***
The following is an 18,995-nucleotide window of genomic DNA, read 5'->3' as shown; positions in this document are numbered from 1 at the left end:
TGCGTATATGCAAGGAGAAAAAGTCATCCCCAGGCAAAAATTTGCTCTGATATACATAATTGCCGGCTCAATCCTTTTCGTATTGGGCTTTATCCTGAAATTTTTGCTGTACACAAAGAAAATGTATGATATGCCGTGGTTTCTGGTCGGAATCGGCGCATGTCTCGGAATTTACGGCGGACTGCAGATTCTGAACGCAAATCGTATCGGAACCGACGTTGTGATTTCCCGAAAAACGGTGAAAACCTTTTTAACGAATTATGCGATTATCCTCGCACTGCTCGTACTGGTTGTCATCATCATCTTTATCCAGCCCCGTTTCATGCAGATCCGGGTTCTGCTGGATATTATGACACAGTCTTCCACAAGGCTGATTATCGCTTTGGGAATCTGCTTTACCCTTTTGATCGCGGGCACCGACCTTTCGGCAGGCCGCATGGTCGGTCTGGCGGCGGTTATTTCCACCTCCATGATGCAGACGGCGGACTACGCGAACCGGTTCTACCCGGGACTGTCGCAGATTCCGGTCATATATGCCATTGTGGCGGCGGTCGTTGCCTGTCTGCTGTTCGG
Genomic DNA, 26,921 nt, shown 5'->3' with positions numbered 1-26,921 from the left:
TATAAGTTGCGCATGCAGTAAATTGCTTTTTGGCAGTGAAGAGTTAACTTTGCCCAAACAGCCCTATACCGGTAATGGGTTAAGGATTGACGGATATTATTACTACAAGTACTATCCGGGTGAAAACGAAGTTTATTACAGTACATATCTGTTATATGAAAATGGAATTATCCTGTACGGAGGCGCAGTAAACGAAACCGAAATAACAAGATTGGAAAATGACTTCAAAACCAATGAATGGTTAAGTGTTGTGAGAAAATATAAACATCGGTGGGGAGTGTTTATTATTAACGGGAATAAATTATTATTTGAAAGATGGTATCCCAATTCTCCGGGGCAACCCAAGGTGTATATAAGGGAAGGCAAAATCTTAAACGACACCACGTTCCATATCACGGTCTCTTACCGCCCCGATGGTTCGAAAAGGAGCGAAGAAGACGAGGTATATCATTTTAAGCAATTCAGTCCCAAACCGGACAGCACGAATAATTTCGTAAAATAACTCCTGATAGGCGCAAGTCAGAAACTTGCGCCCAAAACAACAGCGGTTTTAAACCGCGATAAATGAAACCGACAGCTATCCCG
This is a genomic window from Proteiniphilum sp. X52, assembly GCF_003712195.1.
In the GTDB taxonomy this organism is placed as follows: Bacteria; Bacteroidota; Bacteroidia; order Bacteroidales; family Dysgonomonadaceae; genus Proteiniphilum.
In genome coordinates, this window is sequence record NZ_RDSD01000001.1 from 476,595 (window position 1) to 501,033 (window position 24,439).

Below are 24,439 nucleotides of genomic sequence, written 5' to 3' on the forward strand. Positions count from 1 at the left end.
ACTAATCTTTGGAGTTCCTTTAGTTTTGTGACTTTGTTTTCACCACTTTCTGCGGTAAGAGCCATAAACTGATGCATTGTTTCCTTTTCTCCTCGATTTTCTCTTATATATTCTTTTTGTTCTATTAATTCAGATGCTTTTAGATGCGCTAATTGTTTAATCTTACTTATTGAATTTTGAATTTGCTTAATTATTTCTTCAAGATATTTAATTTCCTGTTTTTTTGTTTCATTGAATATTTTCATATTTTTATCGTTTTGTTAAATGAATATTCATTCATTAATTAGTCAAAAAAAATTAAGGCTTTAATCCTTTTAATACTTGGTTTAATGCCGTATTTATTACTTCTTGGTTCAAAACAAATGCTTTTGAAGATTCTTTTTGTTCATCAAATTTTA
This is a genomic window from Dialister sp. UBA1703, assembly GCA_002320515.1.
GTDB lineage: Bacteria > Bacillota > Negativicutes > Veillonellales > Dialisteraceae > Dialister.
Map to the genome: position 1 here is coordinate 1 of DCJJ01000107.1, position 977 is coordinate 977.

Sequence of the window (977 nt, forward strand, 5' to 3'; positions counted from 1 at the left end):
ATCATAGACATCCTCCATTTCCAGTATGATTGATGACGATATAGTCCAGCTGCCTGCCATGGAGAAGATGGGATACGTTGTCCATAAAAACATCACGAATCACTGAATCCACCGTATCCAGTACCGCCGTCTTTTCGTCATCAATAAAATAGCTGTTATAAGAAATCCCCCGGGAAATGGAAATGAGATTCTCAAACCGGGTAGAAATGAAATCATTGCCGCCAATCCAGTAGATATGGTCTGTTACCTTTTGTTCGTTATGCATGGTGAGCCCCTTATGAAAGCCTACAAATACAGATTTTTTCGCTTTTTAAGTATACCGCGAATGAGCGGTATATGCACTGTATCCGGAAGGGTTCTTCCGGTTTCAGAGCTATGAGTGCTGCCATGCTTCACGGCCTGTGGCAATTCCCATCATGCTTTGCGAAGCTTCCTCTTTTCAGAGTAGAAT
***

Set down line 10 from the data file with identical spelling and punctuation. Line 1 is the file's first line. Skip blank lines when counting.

This is a genomic window from Dialister sp. UBA1703, assembly GCA_002320515.1.